A fellow competitor came to the assistance today of injured Vendée Globe sailor Yann Elies, hurling water and medicine aboard his yacht.
Marc Guillemot told France's RTL radio that he sailed past Elies' stern and talked to him.
Elies fractured his leg while working on deck. The Australian Navy has sent a frigate, HMAS Arunta, to rescue the French sailor. It left Fremantle on Australia's west coast early Friday and is expected to reach the yacht Generali on Sunday, although rough weather and bad seas could slow the expected 800-mile (1,300-kilometer) trip.
Guillemot, skippering Safran, said conditions were rough, with 8-meter (26-foot) waves.
"There are a lot of waves and wind. I passed very close to his stern and threw a bottle of water and some medicines, aiming for inside his cabin so he could catch them without moving," Guillemot said.
"The conditions are difficult, knowing there's a guy suffering next to you is really tough," he said. "I was able to speak to him and that was very comforting for him."
The Australian frigate responded to calls from Australian Search and Rescue, which was contacted by race organizers late Thursday, less than seven hours before Arunta set sail. The ship is carrying a doctor and has a helicopter.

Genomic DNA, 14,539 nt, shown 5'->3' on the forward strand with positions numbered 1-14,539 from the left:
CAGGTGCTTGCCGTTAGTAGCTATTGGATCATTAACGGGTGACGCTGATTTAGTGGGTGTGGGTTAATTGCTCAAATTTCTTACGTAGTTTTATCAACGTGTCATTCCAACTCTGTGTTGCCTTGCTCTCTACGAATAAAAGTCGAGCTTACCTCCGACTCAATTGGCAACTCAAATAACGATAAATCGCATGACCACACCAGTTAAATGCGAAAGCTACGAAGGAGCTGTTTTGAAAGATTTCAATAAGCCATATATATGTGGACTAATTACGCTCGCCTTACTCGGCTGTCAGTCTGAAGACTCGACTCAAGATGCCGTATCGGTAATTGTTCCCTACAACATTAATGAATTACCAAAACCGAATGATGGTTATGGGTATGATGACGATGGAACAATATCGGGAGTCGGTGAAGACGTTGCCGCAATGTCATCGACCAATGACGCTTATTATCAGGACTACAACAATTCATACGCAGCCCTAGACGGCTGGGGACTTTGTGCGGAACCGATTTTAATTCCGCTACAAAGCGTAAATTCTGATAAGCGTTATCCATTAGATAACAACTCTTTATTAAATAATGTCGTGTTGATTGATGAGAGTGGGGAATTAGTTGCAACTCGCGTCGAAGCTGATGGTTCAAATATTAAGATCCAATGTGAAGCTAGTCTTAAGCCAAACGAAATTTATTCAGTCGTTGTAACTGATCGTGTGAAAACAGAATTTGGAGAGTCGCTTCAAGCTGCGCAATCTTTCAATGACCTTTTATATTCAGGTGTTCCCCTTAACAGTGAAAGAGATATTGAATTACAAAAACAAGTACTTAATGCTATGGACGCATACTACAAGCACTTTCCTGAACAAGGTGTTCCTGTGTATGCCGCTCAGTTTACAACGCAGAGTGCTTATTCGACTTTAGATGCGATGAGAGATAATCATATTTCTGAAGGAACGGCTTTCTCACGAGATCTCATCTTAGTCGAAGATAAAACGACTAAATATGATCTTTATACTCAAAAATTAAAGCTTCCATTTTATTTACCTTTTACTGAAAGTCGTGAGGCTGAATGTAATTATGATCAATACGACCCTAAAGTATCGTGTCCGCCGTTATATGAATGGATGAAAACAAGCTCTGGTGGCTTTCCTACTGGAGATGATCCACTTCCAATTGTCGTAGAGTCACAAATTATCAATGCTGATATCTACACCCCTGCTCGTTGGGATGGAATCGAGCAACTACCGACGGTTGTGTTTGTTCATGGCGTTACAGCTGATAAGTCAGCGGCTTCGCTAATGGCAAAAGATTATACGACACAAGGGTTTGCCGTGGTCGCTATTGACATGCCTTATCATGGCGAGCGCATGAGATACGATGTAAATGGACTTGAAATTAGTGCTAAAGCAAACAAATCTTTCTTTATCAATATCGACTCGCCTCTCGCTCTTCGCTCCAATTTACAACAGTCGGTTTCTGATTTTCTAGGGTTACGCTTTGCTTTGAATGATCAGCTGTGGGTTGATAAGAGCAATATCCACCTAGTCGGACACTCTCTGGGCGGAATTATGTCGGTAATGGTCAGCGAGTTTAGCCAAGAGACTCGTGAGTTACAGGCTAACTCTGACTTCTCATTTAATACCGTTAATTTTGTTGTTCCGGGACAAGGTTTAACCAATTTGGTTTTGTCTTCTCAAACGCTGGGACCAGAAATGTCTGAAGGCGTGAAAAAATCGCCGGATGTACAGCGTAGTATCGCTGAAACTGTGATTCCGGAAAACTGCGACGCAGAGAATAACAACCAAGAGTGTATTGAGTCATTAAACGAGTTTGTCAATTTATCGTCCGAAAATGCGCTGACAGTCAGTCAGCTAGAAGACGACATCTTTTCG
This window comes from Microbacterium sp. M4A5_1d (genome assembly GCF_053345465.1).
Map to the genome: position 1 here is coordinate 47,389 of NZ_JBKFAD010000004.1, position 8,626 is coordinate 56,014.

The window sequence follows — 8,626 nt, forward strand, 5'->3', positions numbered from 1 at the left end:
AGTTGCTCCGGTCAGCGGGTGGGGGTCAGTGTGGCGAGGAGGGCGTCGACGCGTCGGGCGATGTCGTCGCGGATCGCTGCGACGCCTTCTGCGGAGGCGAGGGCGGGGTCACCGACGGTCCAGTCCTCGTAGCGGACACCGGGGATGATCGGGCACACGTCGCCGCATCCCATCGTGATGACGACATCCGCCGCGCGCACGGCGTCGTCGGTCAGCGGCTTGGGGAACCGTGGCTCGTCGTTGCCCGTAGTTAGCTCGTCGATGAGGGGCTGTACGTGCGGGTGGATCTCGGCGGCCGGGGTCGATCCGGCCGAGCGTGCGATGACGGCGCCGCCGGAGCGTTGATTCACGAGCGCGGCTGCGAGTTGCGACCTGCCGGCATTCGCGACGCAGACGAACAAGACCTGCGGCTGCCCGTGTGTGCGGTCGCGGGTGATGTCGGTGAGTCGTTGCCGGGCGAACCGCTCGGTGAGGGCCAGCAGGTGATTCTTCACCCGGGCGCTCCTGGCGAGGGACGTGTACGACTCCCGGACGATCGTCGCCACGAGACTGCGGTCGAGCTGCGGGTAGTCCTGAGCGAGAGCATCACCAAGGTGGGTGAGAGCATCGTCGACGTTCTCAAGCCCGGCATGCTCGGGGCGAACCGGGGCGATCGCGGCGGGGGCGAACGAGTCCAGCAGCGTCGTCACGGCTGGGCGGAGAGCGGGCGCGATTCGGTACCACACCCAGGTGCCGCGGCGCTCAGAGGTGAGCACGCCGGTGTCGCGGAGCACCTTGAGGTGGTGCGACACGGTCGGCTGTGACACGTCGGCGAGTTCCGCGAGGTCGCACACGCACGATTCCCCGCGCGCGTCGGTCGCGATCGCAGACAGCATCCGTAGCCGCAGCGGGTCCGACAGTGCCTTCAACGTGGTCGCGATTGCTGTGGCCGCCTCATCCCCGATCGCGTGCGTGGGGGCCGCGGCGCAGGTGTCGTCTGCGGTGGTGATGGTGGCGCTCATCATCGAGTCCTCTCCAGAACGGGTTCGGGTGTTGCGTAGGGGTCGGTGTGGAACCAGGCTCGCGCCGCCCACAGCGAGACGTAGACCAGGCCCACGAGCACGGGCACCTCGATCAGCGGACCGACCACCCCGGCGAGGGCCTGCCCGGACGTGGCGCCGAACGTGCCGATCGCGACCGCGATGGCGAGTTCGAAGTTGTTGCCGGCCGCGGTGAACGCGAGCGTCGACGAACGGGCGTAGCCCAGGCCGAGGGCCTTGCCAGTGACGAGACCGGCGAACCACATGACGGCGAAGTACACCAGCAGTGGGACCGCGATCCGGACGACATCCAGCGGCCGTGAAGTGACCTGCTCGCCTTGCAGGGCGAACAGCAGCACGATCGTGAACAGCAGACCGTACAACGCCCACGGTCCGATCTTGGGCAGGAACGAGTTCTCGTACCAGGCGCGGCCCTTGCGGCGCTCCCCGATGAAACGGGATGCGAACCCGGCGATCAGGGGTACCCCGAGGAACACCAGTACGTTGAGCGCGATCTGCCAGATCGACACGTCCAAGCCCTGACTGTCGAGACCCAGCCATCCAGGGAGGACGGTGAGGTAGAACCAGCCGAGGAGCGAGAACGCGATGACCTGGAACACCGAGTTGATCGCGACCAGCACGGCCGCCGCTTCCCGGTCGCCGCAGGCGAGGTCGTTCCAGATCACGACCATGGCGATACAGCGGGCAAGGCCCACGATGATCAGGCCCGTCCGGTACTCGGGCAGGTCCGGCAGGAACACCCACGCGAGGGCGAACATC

"Elies was working at the bow, leaning on the pulpit, as he was preparing a sail, when his 60-foot boat, Generali, came to a sudden halt slamming into a wave," a statement on the race Web site said.
"The sailor felt a sudden acute pain. He collapsed on the foredeck and had to crawl back inside his boat to contact his team."
The race doctor, Jean-Yves Chauve, said Elies had a suspected broken femur.
Elies was resting in his bunk at the chart table, but with the violent motion of the boat, has so far been unable to reach his medicine kit for painkillers.
"Not surprisingly he can't find the nerve to move a few meters across the cabin sole (floor), which is obviously being jolted about every which way by the sea state. However, he desperately needs to get to the medication both physically and mentally now as he's in so much pain," race organizers said.
The Vendee, a single-handed race for men and women without any stopovers, set off from Les Sables d'Olonne on Nov. 9.
Thirty Open 60 race boats — high-tech carbon-fiber yachts built to be fast yet tough — began the race, but more than a third of the fleet has been forced to retire with less than half the race distance covered.
The Vendee takes the fleet around the three great capes — the Cape of Good Hope, Cape Leeuwin and Cape Horn — marking the southern tips of Africa, Australia and America.Reuse content